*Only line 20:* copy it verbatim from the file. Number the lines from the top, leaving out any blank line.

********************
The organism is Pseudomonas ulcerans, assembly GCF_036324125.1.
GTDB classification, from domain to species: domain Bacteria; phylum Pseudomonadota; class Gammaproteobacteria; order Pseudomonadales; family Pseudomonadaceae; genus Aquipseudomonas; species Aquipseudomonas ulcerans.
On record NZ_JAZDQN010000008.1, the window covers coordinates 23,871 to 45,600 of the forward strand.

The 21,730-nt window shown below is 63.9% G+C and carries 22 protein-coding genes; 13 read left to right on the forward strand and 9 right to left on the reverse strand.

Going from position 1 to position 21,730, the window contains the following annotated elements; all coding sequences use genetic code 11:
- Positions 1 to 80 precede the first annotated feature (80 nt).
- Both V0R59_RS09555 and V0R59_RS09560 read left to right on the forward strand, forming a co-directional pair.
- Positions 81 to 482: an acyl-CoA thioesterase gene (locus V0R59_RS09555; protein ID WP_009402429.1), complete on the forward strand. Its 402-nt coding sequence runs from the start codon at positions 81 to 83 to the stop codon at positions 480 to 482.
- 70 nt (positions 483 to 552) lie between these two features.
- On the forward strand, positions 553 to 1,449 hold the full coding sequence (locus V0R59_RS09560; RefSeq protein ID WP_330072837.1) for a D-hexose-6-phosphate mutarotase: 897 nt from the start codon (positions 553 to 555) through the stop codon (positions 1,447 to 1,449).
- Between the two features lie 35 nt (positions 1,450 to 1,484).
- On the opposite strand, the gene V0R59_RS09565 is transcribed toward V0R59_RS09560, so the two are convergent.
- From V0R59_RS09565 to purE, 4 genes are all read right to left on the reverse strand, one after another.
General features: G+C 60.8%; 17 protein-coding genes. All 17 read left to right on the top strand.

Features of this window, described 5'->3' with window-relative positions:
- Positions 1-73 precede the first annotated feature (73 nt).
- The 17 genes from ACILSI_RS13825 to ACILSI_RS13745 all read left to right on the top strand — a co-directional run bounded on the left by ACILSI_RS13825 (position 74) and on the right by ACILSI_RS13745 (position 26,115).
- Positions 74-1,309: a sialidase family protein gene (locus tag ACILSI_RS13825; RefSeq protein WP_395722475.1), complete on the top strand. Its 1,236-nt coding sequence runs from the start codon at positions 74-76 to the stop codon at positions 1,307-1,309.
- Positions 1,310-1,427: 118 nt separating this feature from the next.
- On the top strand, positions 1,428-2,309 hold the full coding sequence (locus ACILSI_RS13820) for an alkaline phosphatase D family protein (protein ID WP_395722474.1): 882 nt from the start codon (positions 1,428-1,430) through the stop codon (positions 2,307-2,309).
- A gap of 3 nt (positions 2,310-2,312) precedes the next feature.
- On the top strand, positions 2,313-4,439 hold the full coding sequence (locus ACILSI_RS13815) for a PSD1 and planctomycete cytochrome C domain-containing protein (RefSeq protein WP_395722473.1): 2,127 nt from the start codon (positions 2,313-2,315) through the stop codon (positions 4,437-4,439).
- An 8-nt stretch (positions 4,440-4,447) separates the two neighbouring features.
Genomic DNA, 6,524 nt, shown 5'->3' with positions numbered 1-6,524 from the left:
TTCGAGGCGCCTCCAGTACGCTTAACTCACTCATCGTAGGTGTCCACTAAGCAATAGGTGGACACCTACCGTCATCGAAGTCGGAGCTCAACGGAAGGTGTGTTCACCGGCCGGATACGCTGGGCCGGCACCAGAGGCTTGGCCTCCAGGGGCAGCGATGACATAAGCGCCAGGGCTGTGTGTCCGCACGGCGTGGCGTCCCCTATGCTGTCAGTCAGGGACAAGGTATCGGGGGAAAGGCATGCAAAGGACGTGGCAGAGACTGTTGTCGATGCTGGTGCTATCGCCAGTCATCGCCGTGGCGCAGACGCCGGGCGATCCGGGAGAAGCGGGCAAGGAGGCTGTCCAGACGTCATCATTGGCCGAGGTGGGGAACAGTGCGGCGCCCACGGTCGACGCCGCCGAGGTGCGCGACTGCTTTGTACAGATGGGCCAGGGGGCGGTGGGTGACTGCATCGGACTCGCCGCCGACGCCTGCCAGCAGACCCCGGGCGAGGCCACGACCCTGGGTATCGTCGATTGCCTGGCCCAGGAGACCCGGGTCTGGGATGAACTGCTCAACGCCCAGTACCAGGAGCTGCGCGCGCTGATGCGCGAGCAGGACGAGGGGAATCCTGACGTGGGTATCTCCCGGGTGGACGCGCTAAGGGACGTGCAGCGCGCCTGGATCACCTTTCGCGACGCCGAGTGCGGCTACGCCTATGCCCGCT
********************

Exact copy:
- On the top strand, positions 1,428-2,309 hold the full coding sequence (locus ACILSI_RS13820) for an alkaline phosphatase D family protein (protein ID WP_395722474.1): 882 nt from the start codon (positions 1,428-1,430) through the stop codon (positions 2,307-2,309).